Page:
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Parable of the Wicked Husbandmen

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Title: Parable of the Wicked Husbandmen  
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Subject: Parables of Jesus, Parable of the Great Banquet, Parable of the Unjust Steward, Parable of the empty jar, Parable of the Leaven
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Parable of the Wicked Husbandmen

The Wicked Husbandmen from the Bowyer Bible, 19th century.

The Parable of the Wicked Husbandmen is a parable of Jesus found in three of the four canonical gospels (Luke 20:9–19, Mark 12:1–12, and Matthew 21:33–46), and in the non-canonical Gospel of Thomas. It describes a householder planting a vineyard and letting it out to husbandmen, who failed in their duty.

This parable was about chief priests and Pharisees and was given to the people present in the Temple during the final week before the death of Jesus.


  • The parable 1
  • Interpretation 2
  • Exegesis 3
  • See also 4
  • Notes 5
  • References 6

The parable

There was a certain householder, which planted a vineyard, and hedged it round about, and digged a winepress in it, and built a tower, and let it out to husbandmen, and went into a far country: And when the time of the fruit drew near, he sent his servants to the husbandmen, that they might receive the fruits of it.
And the husbandmen took his servants, and beat one, and killed another, and stoned another. Again, he sent other servants more than the first: and they did unto them likewise.
But last of all he sent unto them his son, saying, They will reverence my son. But when the husbandmen saw the son, they said among themselves, This is the heir; come, let us kill him, and let us seize on his inheritance. And they caught him, and cast him out of the vineyard, and slew him.
When the lord therefore of the vineyard cometh, what will he do unto those husbandmen? They say unto him, He will miserably destroy those wicked men, and will let out his vineyard unto other husbandmen, which shall render him the fruits in their seasons. Jesus saith unto them, Did ye never read in the scriptures, The stone which the builders rejected, the same is become the head of the corner: this is the Lord's doing, and it is marvellous in our eyes?
Therefore say I unto you, The kingdom of God shall be taken from you, and given to a nation bringing forth the fruits thereof. And whosoever shall fall on this stone shall be broken: but on whomsoever it shall fall, it will grind him to powder.
And when the chief priests and Pharisees had heard his parables, they perceived that he spake of them. But when they sought to lay hands on him, they feared the multitude, because they took him for a prophet. Matthew 21:33–46


All the Synoptic versions of the parable state that the priests of the Sanhedrin understood that Jesus' parable was directed against them, and thus that they are the husbandmen. The term husbandman is translated as tenant or farmer in the New International Version and as vine-grower in the New American Standard Bible. Workers often tended absentee estates and if the owner had no heirs the workers would have the first right to the land.[1]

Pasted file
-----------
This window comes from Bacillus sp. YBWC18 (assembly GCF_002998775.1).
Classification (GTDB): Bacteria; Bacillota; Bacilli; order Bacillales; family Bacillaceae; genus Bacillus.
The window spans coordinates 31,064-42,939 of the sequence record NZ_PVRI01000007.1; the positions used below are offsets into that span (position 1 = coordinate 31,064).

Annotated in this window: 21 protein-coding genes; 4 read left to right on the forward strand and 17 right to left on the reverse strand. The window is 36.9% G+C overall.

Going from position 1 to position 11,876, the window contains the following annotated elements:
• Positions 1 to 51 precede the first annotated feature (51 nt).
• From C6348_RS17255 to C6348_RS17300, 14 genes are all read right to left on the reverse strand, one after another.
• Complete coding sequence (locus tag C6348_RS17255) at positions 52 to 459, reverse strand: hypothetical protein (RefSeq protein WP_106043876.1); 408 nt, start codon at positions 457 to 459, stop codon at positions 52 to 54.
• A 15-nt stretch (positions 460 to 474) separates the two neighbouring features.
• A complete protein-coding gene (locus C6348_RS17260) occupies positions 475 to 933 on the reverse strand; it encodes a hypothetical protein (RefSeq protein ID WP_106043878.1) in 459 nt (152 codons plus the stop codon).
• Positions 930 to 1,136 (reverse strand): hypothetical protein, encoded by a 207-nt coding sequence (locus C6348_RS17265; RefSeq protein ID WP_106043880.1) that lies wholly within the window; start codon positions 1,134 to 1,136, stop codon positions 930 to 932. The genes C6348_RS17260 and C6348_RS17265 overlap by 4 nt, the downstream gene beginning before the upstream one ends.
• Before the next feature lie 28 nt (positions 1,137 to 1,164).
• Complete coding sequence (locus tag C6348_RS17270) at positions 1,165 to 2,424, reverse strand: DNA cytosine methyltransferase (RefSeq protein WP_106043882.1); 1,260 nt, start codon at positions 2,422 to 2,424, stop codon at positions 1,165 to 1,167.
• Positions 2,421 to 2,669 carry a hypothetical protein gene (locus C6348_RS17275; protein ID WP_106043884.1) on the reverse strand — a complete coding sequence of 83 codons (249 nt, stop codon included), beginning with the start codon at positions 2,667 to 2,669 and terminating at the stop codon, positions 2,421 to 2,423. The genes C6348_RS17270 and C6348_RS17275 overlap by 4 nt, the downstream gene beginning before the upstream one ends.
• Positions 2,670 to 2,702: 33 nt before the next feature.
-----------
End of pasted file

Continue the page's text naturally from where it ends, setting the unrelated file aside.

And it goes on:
The description of the vineyard is from Isaiah 5. Using a vineyard as a metaphor to describe Israel was a common practice for religious discourse at the time.[1] It could also be God's covenant, or perhaps the world itself.[2] The produce made at the vineyard might be a metaphor for all the good produced by the people, which the authorities are not sharing with God, and trying to keep for themselves.[3] The produce of the vineyard might also be the people themselves, as people are what the government tends.

The owner of the vineyard is God and the son is Jesus. A common interpretation of the servants is that of the Jewish prophets, although they could be all of God's preceding messengers.[4] The meaning of the "others" who will be given the vineyard is debated. Some proposed interpretations have seen them as other Jews, or Christians, or maybe even the Jewish Christians.[3] They are usually seen as the new Christian community.[5]

As a consequence of these interpretations, the parable is usually interpreted as saying that God (the owner), keeps sending prophets (servants) to collect what is due, the grapes, a symbol of good. The priests (leaseholders) however refuse to comply with the prophets and instead hurt each one worse than they did the previous, wanting ever more control of Israel (the vineyard) for themselves; but when they finally kill the son, God (the owner) will revoke their right to Israel (the vineyard), and give it the followers of Jesus (the others) instead. God had granted his vineyard, his covenant, his land that produces grapes, symbolizing good, to his workers, the Jewish priests or all the world's authorities, to be worked for his benefit. Yet when he sends someone to collect what is due, the prophets of the past, his tenants refuse to pay up and hurt each succeeding servant worse than the last, meaning the increasing disregard of the will of God. God has given the vineyard to be worked for God's benefit but the husbandmen seem to want to keep the produce, indeed control of the vineyard, for themselves. When they finally kill his son who came to collect what was due, God decides that he has made a mistake by granting the vineyard to them and takes it back and gives it to those he thinks will be more trustworthy.

Jesus is thus criticizing the Jewish authorities directly for rejecting God's will, and for their treatment of Jesus himself,[6] Jesus being the son of the parable. The husbandmen could also be seen as all of humanity as it is stated that they are the ones who killed the son, Jesus being killed by the Romans at the request of the Jews.

People have seen meanings in the other elements of the story, such as the far country being heaven, or more abstractly the time between Moses and Jesus, but there is no general agreement on these elements of the story.

There also seems to be a direct historical reference by Jesus to Sennacherib, king of Assyria, some 700 years previous. Sennacherib conquered Babylon at the time that Hezekiah was king of Judah, and set up several rulers over the city, all of whom were overthrown. Finally, he sent his son and heir apparent Assur-nadin-sumi to rule, but after a short time, he was also killed. Finally, Sennacherib himself went to Babylon and destroyed the city stone by stone, and placed a curse on it that it should not be rebuilt for seventy years.

Is Jesus saying that the chief priests and perhaps the Roman authorities must be replaced? That Judaism will be reformed or, as Christians largely hold, replaced by Christianity? Or that all of humanity's old ways are to be replaced by the new way taught by Jesus? He is also telling this to the priests who know it is about them, so Jesus is accusing them of wanting to kill him, predicting that they will, and that they will lose their deal with God as punishment.